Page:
Big Tech Companies Used More H-1Bs Between 2016 and 2017

Major U.S. technology companies successfully applied for a rising number of H-1B visas between fiscal years 2016 and 2017, according to the National Foundation for American Policy (NFAP), a Virginia-based policy research group. Over that same period, there was a decreasing number of successful H-1B petitions by India-based consultancies and IT staffing firms, which often direct workers to tech companies.

Here’s the data breakdown, based on their study:

These companies all spent billions of dollars on research and development, perhaps justifying the need to petition for highly specialized talent from abroad.

As mentioned, the percentage of approved H-1B petitions by many India-based consulting firms fell during that same period. Check it out:

“The drop in H-1B visas for Indian-based companies is due to industry trends toward digital services such as cloud computing and artificial intelligence,” NFAP wrote in a report accompanying its data, “which require fewer workers, and a choice by companies to rely less on visas and to build up their domestic workforces in the United States.”

Under the Trump administration, the federal government has taken some steps to restrict the use of the H-1B visa. The fourth quarter of 2017 saw a rise in H-1B denials and Requests for Evidence (RFEs); there were nearly as many RFEs in the fourth quarter as the first three quarters of last year combined. Updated guidance for U.S. Citizenship and Immigration Services (USCIS) will allow the federal government to reject visa applications and petitions without asking for any RFE or Notice of Intent to Deny (NOID).

Earlier this month, a research paper by two researchers at the University of California, San Diego (UCSD) suggested that increasing a company’s proportion of H-1B visa-holders translates into measurable gains in innovation.

“There’s been a lot of work by economists on the impacts of the H-1B program mostly focused on the wages and employment of native born workers, but little is known about how immigration affects production at the firm level,” Munseob Lee, an assistant professor of economics at UCSD’s School of Global Policy and Strategy, and one of the study’s authors, wrote in a press release posted on UCSD’s website. “We find that hiring more immigrant workers is associated with firms introducing new products on the market.”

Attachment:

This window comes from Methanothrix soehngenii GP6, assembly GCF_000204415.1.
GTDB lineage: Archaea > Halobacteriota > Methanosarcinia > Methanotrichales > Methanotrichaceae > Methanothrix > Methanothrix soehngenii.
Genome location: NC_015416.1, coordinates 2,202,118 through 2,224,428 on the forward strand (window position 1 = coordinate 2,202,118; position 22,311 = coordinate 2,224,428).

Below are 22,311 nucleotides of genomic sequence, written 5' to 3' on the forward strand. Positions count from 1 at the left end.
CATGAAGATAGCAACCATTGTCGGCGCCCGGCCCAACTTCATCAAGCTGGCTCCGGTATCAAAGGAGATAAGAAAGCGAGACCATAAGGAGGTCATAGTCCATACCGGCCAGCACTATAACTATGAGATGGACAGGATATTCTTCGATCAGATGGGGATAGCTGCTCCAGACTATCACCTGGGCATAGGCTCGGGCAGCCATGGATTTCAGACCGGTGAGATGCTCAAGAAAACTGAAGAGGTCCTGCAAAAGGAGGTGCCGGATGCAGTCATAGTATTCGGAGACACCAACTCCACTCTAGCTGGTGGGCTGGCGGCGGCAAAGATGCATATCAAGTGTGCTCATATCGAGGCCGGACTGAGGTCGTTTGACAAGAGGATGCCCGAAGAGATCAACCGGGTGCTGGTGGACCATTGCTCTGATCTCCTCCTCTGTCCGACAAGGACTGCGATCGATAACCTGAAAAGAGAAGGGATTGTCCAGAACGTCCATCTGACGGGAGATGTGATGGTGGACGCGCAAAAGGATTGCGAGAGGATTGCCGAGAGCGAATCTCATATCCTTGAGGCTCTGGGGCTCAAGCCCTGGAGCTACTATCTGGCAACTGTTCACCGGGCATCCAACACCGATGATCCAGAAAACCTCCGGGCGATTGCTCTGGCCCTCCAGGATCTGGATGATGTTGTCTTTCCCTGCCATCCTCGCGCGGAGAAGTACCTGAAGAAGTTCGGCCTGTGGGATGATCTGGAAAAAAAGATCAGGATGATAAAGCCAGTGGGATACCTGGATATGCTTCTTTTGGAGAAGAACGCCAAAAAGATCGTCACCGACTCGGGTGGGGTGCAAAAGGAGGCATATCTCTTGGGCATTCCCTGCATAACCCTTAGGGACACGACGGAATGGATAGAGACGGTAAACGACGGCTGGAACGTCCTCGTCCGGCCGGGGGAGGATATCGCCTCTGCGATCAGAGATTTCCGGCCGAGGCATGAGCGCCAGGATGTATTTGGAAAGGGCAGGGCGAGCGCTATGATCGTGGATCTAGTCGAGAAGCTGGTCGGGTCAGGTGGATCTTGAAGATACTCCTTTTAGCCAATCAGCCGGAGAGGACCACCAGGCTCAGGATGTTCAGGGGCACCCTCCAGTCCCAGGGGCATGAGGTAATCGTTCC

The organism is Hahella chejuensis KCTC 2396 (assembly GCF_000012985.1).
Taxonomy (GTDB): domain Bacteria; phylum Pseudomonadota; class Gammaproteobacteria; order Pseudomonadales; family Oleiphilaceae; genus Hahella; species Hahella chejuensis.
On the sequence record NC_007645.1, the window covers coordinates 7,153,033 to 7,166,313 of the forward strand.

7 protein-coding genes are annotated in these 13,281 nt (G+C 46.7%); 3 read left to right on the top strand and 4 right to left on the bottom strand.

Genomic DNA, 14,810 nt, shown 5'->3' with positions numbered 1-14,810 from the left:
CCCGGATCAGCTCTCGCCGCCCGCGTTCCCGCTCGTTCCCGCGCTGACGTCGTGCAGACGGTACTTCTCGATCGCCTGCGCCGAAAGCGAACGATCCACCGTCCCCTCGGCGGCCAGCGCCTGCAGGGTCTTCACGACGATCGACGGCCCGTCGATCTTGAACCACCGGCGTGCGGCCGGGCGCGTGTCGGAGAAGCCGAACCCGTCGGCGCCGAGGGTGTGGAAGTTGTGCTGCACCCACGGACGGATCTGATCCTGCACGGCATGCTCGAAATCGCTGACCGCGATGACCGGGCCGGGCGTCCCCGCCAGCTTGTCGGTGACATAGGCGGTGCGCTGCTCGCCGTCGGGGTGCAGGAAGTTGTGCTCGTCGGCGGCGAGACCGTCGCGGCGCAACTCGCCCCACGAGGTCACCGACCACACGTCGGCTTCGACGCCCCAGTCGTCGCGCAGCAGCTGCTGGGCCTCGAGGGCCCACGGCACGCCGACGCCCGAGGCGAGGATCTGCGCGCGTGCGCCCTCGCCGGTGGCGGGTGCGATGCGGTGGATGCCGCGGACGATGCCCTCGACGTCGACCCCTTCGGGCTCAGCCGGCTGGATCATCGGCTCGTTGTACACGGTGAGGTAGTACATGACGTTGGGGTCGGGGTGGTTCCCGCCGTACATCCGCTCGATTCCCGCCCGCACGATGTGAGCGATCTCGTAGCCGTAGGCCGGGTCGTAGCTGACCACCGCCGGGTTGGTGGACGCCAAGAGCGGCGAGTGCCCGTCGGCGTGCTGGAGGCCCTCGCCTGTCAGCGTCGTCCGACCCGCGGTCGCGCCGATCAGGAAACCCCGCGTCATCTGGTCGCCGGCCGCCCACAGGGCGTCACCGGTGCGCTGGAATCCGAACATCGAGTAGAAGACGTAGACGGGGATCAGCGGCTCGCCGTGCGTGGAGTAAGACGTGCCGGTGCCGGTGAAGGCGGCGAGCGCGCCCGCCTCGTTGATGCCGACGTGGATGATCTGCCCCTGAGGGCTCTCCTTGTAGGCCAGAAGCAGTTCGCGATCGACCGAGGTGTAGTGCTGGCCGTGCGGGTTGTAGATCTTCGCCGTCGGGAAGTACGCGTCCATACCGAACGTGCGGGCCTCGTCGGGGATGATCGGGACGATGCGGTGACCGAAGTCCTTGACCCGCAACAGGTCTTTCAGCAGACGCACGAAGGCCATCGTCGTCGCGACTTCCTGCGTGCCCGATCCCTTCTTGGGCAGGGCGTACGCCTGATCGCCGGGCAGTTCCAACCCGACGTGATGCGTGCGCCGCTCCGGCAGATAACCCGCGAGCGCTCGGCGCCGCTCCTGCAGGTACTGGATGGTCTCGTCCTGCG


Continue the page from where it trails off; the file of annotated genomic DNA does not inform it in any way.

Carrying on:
But critics of the H-1B visa accuse companies of exploiting the system in order to import lower-paid workers. Data from USCIS suggests that H-1B holders at the nation’s top tech firms (such as Apple and Google) make six figures per year, but H-1B holders at consultancy firms (which represented eight of the top ten companies petitioning for the visa) are often paid less. This is a debate that will surely continue well into the future.

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3 Responses to “Big Tech Companies Used More H-1Bs Between 2016 and 2017”

  1. Yeah right…”companies all spent billions of dollars on research and development, perhaps justifying the need to petition for highly specialized talent from abroad.” They bring em in to work the support forums. Ever read the “English” on some of these sites. Terminate the whole H1-B program. It is nothing but an excuse for the Dems to get more future voters and Republican to sell out American workers to Chambr of Commerce and Koch’s

  2. My son wi’ll be graduating from university next year. These companies claim there is a shortage of IT workers so he should have no problem finding a job, right? I mean they say it isnt about money so why hire foreign workers when you can high new grads for the same cost. My company has been using Accenure for the last year and these “skilled workers” are anything but. It’s hit and miss, you really don’t know who or how skilled a person you are actually getting until you find out they can’t do the simplest task. And forget about them interacting with customers, most of their English is terrible. But hey, as long as you can save a few bucks and screw the American tech worker in the process. Just stop claiming there is a shortage of skilled Americans. That just isn’t true and you know it.